A Novel Approach for Expansion of NK and CAR-modified NK Cells

Fold expansion of NK cells from cord blood expanded with irradiated K562-mIL21 and RU-Feeder Cells

Invention Summary:

Chimeric antigen receptor T-cell immunotherapy (CAR-T cell therapy) requires engineering of T cells harvested from the patient. Natural killer (NK) cells are also cytotoxic immune cells, but work somewhat differently from T cell. Engineered NK cells (CAR-NK) can also be used to kill cancer cells. Compared with T-cell, NK based immunotherapy has less toxic side effects. However, it is hard to generate large quantities of expanded NK cells ex vivo since primary NK can only survive 18-21 days ex vivo. Generating allogeneic and universal NK cells can significantly broaden their application and reduce costs.

This invention disclosed a new feeder cell line for NK cell expansion. This feeder cell line (named as RU-Feeder cells) can be used to expand NK and CAR-modified NK cells from both peripheral and cord blood, as well as from tumor tissues. In contrast to K562 cell line (the currently available feeder cell line reported in 2012, in Phase I/II clinical trial by MD Anderson), the propagating capability of current cell line increased by at least 22 folds for Cord blood NK cells (38.8+/-6.6, n=7). The expanded NK and CAR-NK cells show superior anti-tumor activities in vivo, compared with cells expanded with the currently available feeder cells. This new cell line will provide the immunotherapy field with a powerful tool to expand the primary NK and CAR-modified NK cells for clinical application.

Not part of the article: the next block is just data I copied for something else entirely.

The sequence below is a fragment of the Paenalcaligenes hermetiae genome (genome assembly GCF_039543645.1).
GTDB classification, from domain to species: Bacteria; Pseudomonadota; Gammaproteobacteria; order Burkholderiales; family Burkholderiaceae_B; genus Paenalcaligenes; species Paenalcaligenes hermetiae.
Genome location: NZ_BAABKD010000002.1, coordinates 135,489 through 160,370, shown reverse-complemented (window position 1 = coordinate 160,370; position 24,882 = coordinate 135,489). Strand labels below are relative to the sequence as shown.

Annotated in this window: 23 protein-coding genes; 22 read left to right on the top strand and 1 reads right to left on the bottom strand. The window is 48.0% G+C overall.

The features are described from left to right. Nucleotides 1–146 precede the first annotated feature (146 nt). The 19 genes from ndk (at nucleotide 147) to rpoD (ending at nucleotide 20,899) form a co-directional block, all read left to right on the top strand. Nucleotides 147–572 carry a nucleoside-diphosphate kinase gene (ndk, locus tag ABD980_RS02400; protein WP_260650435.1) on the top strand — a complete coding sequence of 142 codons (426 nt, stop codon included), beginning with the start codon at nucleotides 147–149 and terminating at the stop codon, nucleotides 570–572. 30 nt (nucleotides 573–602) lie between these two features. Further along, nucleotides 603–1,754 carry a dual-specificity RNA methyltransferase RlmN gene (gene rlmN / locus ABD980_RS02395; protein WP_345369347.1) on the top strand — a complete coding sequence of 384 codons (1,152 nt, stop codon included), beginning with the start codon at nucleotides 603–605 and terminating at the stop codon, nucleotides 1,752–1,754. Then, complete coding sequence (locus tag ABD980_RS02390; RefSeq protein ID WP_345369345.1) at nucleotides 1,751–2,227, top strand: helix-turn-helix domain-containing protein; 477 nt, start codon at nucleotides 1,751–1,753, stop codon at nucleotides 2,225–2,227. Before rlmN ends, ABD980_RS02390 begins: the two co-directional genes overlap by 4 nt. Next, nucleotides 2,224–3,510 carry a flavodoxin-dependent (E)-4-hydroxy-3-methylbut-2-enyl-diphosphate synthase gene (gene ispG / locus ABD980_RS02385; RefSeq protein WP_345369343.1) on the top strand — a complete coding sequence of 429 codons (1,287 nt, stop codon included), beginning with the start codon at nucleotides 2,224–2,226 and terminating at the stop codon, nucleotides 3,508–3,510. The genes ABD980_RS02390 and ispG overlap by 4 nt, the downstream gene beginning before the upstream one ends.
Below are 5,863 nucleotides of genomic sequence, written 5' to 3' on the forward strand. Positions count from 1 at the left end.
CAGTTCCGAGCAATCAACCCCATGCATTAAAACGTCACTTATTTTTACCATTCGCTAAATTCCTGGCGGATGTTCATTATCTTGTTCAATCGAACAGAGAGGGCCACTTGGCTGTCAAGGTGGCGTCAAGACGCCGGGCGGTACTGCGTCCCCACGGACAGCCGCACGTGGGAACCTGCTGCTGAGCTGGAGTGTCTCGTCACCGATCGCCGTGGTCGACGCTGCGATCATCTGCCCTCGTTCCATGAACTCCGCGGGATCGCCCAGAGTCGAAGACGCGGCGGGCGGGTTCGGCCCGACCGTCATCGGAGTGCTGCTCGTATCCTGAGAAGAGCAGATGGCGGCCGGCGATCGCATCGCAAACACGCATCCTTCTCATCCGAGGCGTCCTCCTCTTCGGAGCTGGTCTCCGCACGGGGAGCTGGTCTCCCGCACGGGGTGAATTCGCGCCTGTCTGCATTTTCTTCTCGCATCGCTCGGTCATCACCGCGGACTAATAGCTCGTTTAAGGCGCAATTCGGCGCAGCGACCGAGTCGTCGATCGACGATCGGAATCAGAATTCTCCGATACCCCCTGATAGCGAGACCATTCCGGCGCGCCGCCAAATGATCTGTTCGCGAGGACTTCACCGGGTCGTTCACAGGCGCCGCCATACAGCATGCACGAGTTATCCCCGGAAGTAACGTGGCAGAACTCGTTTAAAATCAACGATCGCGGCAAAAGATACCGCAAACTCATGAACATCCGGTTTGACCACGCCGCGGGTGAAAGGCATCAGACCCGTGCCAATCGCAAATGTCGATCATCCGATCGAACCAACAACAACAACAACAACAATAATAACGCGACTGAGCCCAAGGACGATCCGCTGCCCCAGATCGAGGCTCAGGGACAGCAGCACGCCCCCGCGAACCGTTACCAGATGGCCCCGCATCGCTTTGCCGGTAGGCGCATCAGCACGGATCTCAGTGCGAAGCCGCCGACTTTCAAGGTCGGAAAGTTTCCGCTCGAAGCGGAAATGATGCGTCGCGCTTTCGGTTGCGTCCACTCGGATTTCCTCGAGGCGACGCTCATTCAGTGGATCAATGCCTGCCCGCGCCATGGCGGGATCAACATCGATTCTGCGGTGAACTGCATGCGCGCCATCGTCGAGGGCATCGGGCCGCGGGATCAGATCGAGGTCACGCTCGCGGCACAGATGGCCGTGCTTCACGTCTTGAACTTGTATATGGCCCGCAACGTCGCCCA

- The propagating capability increased by at least 10 folds, compared with the K562-mIL21 cell line.

- CAR-NK cells show superior anti-tumor activities in vivo.

Market Applications

- New feeder cell line for NK cell expansion.

- Can be used to generate "off-the-shelf" CAR-modified cell products


Intellectual Property & Development Status:

Patent pending. Available for licensing or collaboration

Patent Information:
For Information, Contact:
Tania Das Banerjee
Assistant Licensing Manager
Rutgers University
Cell Lines